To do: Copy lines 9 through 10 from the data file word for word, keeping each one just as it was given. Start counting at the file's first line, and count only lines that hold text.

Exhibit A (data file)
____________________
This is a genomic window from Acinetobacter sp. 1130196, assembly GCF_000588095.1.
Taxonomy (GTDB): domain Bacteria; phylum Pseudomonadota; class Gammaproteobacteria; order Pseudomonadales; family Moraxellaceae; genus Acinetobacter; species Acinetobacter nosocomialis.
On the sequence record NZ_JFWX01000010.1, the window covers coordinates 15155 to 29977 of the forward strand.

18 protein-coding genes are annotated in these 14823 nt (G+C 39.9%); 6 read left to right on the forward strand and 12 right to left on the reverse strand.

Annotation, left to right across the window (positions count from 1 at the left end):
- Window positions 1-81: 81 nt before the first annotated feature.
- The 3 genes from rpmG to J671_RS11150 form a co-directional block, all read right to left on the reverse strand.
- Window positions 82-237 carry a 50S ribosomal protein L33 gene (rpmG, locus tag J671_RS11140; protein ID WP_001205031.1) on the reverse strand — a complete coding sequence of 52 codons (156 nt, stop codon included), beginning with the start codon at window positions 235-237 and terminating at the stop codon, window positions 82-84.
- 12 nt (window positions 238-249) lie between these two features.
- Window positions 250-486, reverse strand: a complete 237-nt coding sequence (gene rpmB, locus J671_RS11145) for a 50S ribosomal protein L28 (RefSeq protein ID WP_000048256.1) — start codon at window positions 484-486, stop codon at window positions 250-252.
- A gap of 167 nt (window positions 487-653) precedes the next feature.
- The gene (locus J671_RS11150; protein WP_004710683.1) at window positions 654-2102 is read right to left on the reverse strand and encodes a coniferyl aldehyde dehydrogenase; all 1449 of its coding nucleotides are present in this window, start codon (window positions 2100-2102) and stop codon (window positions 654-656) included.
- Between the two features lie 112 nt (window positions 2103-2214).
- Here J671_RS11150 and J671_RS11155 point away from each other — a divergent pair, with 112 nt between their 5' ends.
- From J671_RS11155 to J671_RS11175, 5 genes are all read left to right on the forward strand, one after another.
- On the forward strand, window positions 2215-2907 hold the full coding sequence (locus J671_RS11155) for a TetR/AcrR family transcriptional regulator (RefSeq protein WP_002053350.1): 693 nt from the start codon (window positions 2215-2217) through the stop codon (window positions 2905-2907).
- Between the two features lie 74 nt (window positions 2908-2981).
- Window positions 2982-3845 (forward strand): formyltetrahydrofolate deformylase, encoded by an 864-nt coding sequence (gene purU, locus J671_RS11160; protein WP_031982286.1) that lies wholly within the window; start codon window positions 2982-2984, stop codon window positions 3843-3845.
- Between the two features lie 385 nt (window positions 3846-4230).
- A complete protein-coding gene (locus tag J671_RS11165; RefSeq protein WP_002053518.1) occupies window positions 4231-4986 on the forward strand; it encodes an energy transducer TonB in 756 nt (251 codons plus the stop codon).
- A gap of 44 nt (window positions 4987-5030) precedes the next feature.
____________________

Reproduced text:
- 12 nt (window positions 238-249) lie between these two features.
- Window positions 250-486, reverse strand: a complete 237-nt coding sequence (gene rpmB, locus J671_RS11145) for a 50S ribosomal protein L28 (RefSeq protein ID WP_000048256.1) — start codon at window positions 484-486, stop codon at window positions 250-252.